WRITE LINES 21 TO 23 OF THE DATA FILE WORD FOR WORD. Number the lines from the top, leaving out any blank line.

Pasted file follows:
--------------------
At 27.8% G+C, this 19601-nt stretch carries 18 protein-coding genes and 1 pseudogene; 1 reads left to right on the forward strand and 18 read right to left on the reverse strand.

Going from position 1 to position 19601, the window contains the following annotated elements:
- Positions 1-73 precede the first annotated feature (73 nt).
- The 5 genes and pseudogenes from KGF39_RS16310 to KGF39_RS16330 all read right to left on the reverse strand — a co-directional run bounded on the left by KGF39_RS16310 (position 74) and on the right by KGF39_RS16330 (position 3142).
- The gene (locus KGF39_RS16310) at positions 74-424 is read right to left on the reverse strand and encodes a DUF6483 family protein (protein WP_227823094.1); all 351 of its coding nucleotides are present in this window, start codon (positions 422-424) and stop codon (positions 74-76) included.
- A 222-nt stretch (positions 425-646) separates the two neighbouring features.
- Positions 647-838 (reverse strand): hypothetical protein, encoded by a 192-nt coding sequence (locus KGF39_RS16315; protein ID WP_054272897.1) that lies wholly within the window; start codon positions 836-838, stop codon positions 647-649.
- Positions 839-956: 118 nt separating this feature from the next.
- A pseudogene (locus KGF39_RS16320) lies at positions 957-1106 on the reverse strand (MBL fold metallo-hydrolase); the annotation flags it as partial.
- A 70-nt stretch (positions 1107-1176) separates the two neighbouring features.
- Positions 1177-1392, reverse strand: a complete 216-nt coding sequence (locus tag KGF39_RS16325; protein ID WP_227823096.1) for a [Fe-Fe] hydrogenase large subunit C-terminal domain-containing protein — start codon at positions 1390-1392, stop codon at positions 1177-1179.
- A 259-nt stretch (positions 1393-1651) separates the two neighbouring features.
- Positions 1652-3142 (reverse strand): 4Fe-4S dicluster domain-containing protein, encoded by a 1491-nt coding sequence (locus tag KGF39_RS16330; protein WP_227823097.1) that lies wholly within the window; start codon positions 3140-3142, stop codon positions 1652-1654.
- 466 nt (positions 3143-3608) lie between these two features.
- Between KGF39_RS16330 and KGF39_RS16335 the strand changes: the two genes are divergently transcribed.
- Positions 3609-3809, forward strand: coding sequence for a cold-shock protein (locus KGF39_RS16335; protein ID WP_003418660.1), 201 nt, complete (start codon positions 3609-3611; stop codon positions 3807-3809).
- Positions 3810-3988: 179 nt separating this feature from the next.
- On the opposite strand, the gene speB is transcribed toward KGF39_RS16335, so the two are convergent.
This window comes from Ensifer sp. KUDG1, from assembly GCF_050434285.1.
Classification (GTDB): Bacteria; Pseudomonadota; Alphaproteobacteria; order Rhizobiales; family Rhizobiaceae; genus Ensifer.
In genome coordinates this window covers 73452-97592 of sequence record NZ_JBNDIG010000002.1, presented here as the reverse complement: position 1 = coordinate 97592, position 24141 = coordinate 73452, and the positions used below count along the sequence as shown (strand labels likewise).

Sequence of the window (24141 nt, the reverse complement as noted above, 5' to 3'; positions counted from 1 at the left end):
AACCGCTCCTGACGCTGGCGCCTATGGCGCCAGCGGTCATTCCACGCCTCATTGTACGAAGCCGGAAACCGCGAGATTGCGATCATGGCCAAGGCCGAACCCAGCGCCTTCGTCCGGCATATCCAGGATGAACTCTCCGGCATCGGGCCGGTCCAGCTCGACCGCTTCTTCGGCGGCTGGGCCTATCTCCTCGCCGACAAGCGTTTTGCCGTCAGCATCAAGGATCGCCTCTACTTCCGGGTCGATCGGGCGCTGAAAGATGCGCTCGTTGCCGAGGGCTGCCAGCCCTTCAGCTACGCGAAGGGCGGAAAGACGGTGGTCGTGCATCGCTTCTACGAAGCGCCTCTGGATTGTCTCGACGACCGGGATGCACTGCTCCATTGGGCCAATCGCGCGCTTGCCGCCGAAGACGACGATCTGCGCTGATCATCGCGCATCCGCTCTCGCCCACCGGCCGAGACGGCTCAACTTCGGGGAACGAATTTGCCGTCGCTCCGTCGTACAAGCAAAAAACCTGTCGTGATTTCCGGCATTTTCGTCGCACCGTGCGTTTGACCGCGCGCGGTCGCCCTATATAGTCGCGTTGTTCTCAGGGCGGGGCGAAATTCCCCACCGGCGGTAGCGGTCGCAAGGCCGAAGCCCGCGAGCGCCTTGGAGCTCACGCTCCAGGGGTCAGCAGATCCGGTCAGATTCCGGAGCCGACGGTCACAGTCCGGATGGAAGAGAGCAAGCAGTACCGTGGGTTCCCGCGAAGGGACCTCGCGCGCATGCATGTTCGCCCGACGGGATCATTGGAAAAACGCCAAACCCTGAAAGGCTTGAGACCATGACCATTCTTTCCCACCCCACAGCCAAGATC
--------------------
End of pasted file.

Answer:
In genome coordinates this window covers 73452-97592 of sequence record NZ_JBNDIG010000002.1, presented here as the reverse complement: position 1 = coordinate 97592, position 24141 = coordinate 73452, and the positions used below count along the sequence as shown (strand labels likewise).

Sequence of the window (24141 nt, the reverse complement as noted above, 5' to 3'; positions counted from 1 at the left end):
AACCGCTCCTGACGCTGGCGCCTATGGCGCCAGCGGTCATTCCACGCCTCATTGTACGAAGCCGGAAACCGCGAGATTGCGATCATGGCCAAGGCCGAACCCAGCGCCTTCGTCCGGCATATCCAGGATGAACTCTCCGGCATCGGGCCGGTCCAGCTCGACCGCTTCTTCGGCGGCTGGGCCTATCTCCTCGCCGACAAGCGTTTTGCCGTCAGCATCAAGGATCGCCTCTACTTCCGGGTCGATCGGGCGCTGAAAGATGCGCTCGTTGCCGAGGGCTGCCAGCCCTTCAGCTACGCGAAGGGCGGAAAGACGGTGGTCGTGCATCGCTTCTACGAAGCGCCTCTGGATTGTCTCGACGACCGGGATGCACTGCTCCATTGGGCCAATCGCGCGCTTGCCGCCGAAGACGACGATCTGCGCTGATCATCGCGCATCCGCTCTCGCCCACCGGCCGAGACGGCTCAACTTCGGGGAACGAATTTGCCGTCGCTCCGTCGTACAAGCAAAAAACCTGTCGTGATTTCCGGCATTTTCGTCGCACCGTGCGTTTGACCGCGCGCGGTCGCCCTATATAGTCGCGTTGTTCTCAGGGCGGGGCGAAATTCCCCACCGGCGGTAGCGGTCGCAAGGCCGAAGCCCGCGAGCGCCTTGGAGCTCACGCTCCAGGGGTCAGCAGATCCGGTCAGATTCCGGAGCCGACGGTCACAGTCCGGATGGAAGAGAGCAAGCAGTACCGTGGGTTCCCGCGAAGGGACCTCGCGCGCATGCATGTTCGCCCGACGGGATCATTGGAAAAACGCCAAACCCTGAAAGGCTTGAGACCATGACCATTCTTTCCCACCCCACAGCCAAGATC